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Thousands return to Slave Lake

May 27, 2011, Slave Lake, Alta. – About 7,000 people in Slave Lake, Alta., have been given the green light to return to their community after a wildfire forced them out for almost two weeks.

May 27, 2011 
By The Canadian Press

May 27, 2011, Slave Lake, Alta. – It promises to be the biggest moving day in the history of Alberta as thousands of residents forced from their homes by a wildfire come back.

About 7,000 people in Slave Lake, north of Edmonton, have been given the green light to return after being out for almost two weeks.

The return is expected to be orderly, but not quick.

Provincial officials are telling residents to expect waits up to three hours to clear checkpoints and get into town.


They are being asked to bring enough food and water for three days and fill any drug prescriptions ahead of time.

They will be given cleaning supplies to repair damage to their homes caused by smoke and other contaminants.

Garbage bins, cleaning supplies, gloves and masks are being left at every driveway.

It's the final stage of a plan that began earlier this week to re-populate the town, located on the eastern lip of sprawling Lesser Slave Lake.

Officials have determined that the area is safe, nearby forest fires are under control, and that necessities like power and water are back on.

A boil-water advisory has been lifted.

Slave Lake Mayor Karina Pillay-Kinnee said it will be a transformative event.

"It will be a fantastic feeling to see people come home. People have been very anxious and patient,'' she said.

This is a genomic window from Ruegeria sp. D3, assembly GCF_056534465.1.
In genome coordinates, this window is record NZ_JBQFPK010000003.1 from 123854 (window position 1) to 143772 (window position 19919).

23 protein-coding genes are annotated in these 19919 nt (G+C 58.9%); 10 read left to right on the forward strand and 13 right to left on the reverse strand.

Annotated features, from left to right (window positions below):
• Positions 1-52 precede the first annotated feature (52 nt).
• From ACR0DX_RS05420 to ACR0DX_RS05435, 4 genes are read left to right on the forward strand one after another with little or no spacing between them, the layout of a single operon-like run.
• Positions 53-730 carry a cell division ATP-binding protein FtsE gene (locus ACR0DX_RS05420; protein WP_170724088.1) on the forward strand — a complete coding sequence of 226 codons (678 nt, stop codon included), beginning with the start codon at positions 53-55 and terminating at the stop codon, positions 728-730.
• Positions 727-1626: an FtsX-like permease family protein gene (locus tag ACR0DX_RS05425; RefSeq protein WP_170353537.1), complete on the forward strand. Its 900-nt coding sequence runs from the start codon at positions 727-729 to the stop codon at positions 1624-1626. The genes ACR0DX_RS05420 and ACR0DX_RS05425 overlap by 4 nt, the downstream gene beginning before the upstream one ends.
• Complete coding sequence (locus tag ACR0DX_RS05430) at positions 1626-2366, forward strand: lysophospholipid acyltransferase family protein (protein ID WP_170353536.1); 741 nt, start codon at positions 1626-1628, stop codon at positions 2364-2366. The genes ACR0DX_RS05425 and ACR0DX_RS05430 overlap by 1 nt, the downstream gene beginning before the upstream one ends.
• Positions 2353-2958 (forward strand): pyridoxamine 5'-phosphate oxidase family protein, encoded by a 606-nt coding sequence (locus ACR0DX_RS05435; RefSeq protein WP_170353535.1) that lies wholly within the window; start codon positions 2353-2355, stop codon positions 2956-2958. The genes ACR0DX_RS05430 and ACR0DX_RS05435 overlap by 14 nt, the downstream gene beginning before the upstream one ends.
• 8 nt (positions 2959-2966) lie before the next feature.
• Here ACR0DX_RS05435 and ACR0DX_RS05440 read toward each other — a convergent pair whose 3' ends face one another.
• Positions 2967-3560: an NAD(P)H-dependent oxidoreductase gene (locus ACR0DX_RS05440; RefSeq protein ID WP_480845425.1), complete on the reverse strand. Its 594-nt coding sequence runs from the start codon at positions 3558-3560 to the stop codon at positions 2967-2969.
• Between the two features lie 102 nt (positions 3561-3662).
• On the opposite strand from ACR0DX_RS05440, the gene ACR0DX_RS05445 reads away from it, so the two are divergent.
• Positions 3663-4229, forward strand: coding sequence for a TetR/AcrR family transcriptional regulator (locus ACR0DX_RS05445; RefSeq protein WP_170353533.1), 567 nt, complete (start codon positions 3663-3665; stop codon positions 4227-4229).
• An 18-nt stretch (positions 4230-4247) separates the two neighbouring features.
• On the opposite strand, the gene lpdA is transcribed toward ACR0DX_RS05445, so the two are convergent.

"People want to get back to their lives.''

Pillay-Kinnee says she plans to be back at her desk.

"First thing in the morning our council begins our rebuilding plan. That's our focus.

"Now that we're in recovery and rebuilding we have to look at what our community is going to look like in the next few months and next few years.''

Nevertheless, a local state of emergency remains in place and Mounties will be manning roadblocks as necessary.

Essential workers like doctors and nurses have already returned. Temporary shelter is being provided for about 100 of them.

Many residents, however, have no place to return and will remain with family, friends or at other locations until other accommodations can be found.

The fire, whipped up by 100 kilometre-an-hour winds, descended on the community on May 15.

It roared up from the southeast, fed by crackling-dry grassland, shooting out embers that in turn started other blazes, overwhelming firefighting crews.

While there were no deaths or injuries, many families had to retreat with just minutes to spare, in many cases taking just their loved ones, some clothes and a few photos.

More than 400 homes and businesses were hit, with entire neighbourhoods in the southeast section reduced literally to ashes.

The province has designated $50 million in disaster relief, which includes more than a thousand dollars for every adult resident.

There has also been an outpouring of generosity from Canadians. They have donated clothing, food and hundreds of thousands of dollars to those who lost everything.

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